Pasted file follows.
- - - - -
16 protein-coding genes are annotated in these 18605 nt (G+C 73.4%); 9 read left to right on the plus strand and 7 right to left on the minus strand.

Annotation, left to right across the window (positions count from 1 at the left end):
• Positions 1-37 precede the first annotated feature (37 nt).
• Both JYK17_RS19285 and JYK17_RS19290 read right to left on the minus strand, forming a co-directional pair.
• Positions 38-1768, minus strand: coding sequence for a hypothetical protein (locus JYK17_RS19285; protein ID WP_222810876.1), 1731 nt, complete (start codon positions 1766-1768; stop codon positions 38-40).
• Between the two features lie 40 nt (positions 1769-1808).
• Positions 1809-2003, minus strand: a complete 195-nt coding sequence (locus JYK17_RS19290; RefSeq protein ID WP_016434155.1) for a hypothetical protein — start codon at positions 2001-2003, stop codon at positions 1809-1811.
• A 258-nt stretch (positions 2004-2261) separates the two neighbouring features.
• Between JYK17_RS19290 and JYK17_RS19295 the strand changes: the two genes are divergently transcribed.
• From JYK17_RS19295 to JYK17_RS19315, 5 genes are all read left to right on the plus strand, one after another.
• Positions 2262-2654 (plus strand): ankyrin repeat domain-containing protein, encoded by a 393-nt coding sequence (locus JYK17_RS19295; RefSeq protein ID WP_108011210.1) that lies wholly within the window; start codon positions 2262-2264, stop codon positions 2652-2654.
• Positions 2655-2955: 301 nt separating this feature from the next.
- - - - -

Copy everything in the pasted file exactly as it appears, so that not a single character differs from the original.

16 protein-coding genes are annotated in these 18605 nt (G+C 73.4%); 9 read left to right on the plus strand and 7 right to left on the minus strand.

Annotation, left to right across the window (positions count from 1 at the left end):
• Positions 1-37 precede the first annotated feature (37 nt).
• Both JYK17_RS19285 and JYK17_RS19290 read right to left on the minus strand, forming a co-directional pair.
• Positions 38-1768, minus strand: coding sequence for a hypothetical protein (locus JYK17_RS19285; protein ID WP_222810876.1), 1731 nt, complete (start codon positions 1766-1768; stop codon positions 38-40).
• Between the two features lie 40 nt (positions 1769-1808).
• Positions 1809-2003, minus strand: a complete 195-nt coding sequence (locus JYK17_RS19290; RefSeq protein ID WP_016434155.1) for a hypothetical protein — start codon at positions 2001-2003, stop codon at positions 1809-1811.
• A 258-nt stretch (positions 2004-2261) separates the two neighbouring features.
• Between JYK17_RS19290 and JYK17_RS19295 the strand changes: the two genes are divergently transcribed.
• From JYK17_RS19295 to JYK17_RS19315, 5 genes are all read left to right on the plus strand, one after another.
• Positions 2262-2654 (plus strand): ankyrin repeat domain-containing protein, encoded by a 393-nt coding sequence (locus JYK17_RS19295; RefSeq protein ID WP_108011210.1) that lies wholly within the window; start codon positions 2262-2264, stop codon positions 2652-2654.
• Positions 2655-2955: 301 nt separating this feature from the next.